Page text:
It’s also been helpful these past couple years to skip skiing in September. While easily the hardest month to go skiing in my part of the Northern Hemisphere, it’s come down to a question of quality. It’s just not worth it unless I’m super itchy to scratch out a couple of icy, bumpy turns on a remote snowfield. And the whole “ski all twelve months, and then link that up into a preposterous number of years to impress people” thing is all about numbers and less about actually having fun and skiing. Abandoning my Continental Divide project in late August taught me something important about these sorts of “projects”: don’t do mountain things for contrived, unreasonable reasons. Do them because you want to.

So it’s October. I’ve been itchy. And when a relatively typical fall storm came through, I managed to convice Myke to ditch whatever obligations he had the next day and head for Logan Pass to see about harvesting the leftover schmoo.

Myke had procured a “Pixie” bike for an informal downhill race that took place on the things. Instead, he missed the start but still had the thing in the back of his car. So we rode it around the parking lot once up top. We attempted switching out a seat post off of both of our regular size bikes, but they were too big.

True to shoulder season ridiculousness, we put our ski gear on our bags and started walking up the paved trail and boardwalk.

This time of year, the Hanging Gardens are open to walking wherever you please, so we detoured off and headed up the moraines. I finally walked through a bit of snow, which was encouraging. The fact that the pass was open to driving had worried both of us about ski conditions on the way up.

This was my first test of my new pack towards what my mom calls “lunatic-fringe” activities. Ie, hiking in with a full ski setup aboard. The Variant did a killer job with the extra weight, carried comfortably with skis strapped A-frame or just on the side, and I’m excited to do longer, stupider trips with it now.

First skinning with bear spray of the fall season. In short sleeves.

Skins were perhaps a bit excessive. We were skiing new snow on top of old on perhaps 500 ft vertical drop, but hey, these sorts of fall excursions are all about scratching the itch. That doesn’t seem to take much. The first lap is all euphoria, and by the third, I was thinking, “this is fun, but I’d like to take a nap on the rocks.”

Schmoo. Ah schmoo. The remnants of what was fresh snow, refrozen and melted several times. A veritable blanket of gooey, sloppy stuff that mimics powder but really isn’t. And prone to making slow moving wet slides on refrozen, icy suncups. This is what happens when you try to skin it on the higher upper angles. Although, it did lend itself to some fun once atop the silly thing.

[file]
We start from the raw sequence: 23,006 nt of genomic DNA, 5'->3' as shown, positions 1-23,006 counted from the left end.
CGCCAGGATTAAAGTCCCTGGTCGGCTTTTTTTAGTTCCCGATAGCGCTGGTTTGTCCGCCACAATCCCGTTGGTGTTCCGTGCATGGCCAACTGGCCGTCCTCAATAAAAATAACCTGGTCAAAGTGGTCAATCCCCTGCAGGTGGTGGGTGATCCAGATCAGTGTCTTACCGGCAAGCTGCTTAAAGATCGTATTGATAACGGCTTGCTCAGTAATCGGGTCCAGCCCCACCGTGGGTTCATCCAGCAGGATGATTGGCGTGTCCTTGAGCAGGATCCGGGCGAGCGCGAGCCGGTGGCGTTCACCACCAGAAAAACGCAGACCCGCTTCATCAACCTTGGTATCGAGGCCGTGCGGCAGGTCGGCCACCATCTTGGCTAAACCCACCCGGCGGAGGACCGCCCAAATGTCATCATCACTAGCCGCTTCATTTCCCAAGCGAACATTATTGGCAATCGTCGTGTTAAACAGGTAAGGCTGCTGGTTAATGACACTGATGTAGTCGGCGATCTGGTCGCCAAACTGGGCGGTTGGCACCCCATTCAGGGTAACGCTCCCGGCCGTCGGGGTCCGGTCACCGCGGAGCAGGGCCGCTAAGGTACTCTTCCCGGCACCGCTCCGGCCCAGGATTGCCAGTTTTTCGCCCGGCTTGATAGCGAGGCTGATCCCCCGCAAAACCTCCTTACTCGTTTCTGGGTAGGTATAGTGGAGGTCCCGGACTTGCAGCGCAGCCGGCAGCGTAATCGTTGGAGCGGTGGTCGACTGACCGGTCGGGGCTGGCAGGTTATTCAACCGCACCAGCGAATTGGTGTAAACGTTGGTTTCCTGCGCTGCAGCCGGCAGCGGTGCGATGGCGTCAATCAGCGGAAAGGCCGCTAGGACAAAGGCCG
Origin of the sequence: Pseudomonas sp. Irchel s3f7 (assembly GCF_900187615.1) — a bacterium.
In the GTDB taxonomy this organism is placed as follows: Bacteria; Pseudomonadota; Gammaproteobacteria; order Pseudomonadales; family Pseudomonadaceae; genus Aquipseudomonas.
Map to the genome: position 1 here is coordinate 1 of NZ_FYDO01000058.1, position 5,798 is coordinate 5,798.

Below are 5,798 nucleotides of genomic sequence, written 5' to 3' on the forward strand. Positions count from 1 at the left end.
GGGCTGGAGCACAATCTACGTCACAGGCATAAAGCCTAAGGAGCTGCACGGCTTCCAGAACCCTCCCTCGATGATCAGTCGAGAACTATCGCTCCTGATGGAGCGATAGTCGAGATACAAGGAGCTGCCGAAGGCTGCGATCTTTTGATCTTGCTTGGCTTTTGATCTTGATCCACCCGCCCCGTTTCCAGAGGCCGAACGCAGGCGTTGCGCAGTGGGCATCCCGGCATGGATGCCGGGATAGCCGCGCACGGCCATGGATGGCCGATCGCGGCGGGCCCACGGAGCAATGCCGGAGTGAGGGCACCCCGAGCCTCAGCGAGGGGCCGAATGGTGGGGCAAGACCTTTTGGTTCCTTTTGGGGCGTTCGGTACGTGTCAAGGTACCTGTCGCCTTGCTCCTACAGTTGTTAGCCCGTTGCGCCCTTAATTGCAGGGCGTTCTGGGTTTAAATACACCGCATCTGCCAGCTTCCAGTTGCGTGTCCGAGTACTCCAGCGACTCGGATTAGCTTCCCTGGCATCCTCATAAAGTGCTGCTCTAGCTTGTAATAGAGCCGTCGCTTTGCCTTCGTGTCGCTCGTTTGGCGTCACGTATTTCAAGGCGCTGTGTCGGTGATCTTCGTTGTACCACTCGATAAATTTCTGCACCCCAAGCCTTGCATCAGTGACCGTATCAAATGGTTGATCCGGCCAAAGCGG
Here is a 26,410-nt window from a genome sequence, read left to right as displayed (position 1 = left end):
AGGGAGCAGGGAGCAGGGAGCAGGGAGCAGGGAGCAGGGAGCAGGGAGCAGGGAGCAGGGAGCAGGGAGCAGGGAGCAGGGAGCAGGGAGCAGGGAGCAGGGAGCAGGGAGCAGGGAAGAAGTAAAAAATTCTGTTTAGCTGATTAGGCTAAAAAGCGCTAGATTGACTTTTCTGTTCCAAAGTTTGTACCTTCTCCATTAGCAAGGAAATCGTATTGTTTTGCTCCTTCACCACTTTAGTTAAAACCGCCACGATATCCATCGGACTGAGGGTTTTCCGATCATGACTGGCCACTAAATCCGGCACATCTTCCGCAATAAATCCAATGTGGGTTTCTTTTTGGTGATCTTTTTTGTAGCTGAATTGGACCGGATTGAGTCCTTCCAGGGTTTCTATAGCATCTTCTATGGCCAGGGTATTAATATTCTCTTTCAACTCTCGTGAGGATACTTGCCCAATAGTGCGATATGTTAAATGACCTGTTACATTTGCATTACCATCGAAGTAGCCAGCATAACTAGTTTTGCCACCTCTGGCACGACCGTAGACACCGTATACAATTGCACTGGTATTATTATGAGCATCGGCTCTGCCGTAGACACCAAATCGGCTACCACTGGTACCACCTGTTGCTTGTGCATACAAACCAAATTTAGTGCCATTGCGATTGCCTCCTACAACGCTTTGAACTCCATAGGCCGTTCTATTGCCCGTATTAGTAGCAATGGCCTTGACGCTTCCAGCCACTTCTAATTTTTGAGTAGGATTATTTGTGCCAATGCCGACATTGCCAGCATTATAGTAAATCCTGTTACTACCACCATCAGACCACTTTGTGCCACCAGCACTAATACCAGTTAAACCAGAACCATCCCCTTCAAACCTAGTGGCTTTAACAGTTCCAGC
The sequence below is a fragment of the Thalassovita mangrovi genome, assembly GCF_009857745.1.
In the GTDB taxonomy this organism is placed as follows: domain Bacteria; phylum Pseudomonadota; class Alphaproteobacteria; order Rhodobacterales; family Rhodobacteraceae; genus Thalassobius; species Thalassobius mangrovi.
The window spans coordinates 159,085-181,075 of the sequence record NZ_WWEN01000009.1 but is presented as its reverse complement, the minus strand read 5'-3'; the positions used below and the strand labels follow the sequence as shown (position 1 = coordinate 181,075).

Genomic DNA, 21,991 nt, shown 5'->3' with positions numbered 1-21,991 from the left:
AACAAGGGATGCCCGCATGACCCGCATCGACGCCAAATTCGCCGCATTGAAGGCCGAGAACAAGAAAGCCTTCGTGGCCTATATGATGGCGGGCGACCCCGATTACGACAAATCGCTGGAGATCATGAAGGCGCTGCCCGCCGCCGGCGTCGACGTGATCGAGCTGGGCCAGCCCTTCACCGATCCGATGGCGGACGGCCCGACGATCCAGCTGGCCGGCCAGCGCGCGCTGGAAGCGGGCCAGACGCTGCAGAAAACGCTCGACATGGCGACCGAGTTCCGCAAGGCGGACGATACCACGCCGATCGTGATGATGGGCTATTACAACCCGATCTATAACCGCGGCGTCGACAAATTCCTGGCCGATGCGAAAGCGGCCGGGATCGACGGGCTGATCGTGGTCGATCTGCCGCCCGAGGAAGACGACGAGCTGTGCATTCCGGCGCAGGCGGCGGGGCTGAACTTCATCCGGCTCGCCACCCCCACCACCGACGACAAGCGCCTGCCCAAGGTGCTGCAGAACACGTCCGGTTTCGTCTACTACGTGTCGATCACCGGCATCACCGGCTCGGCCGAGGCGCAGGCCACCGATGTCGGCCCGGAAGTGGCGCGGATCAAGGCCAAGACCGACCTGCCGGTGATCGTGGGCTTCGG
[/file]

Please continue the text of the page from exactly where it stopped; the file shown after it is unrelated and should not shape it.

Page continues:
Myke drops in.

I didn’t get a nap, but we did take this follow up picture to my shirtless Kahiltna episode.

Then comes the transition back into shoes and the walk down. I need to figure out a better way to rig my skis for down climbing or walking downhill–the tails always seem to bang on ledges or steps. There’s a compression strap a bit higher up on my pack that I could use, but that might not give that much improvement. Either way, scratching the itch feels good but the walk out reminds me that it’s not really the season for this yet.

It’s hard to advocate this time of year, but seasons do give perspective. If skiing was easily accessible all the time, it wouldn’t feel as precious. Waiting makes the first few turns much more delicious. Perhaps in an era of instant gratification and NOW NOW NOW it’s good to have to wait for something so essential to our lives as skiers. It’s also well and good to extol such high minded ideals on my blog but be positively vibrating with anticipation around my friends and family. Eh. Here’s to our addictions and our ideals, both at once.

Then again, it was a perfect time to ride the Pixie bike down the Sun Road. Myke took it from the parking lot to Oberlin Bend, and had difficulty sitting down comfortably. Since I’m more hobbitylike, I squeezed on and rode down to Triple Arches.

By the time I got there, the coaster brake had heated the back hub enough to make it too hot to touch. Turning wasn’t really a good idea, as the bike clearly wasn’t designed for nimble maneuvers at 20 mph. When I stopped, a skid went for a few yards, resulting in a flat spot on the wheel. Ridiculous? Certainly. But the looks on the faces of people going the other way in their cars were absolutely priceless.

Thanks to Myke for bringing the fun and shooting such nice pictures. And to whoever it was that donated the bike. No little girls were harmed or stolen from in the making of this blog post.

On brutality in the mountains

A box of old notebooks still lurks in my closet. Recording the capricious and hormonally charged span of years from high school into college, there’s a pile of angst and unformed emotion via poetry. In light of studying and gaining perspective in the craft of writing, they now seem so raw and reckless in their vicissitudes as to be pretty dang useless. However, their true testament is to the simple fact that writing, for me, is an outlet for emotion.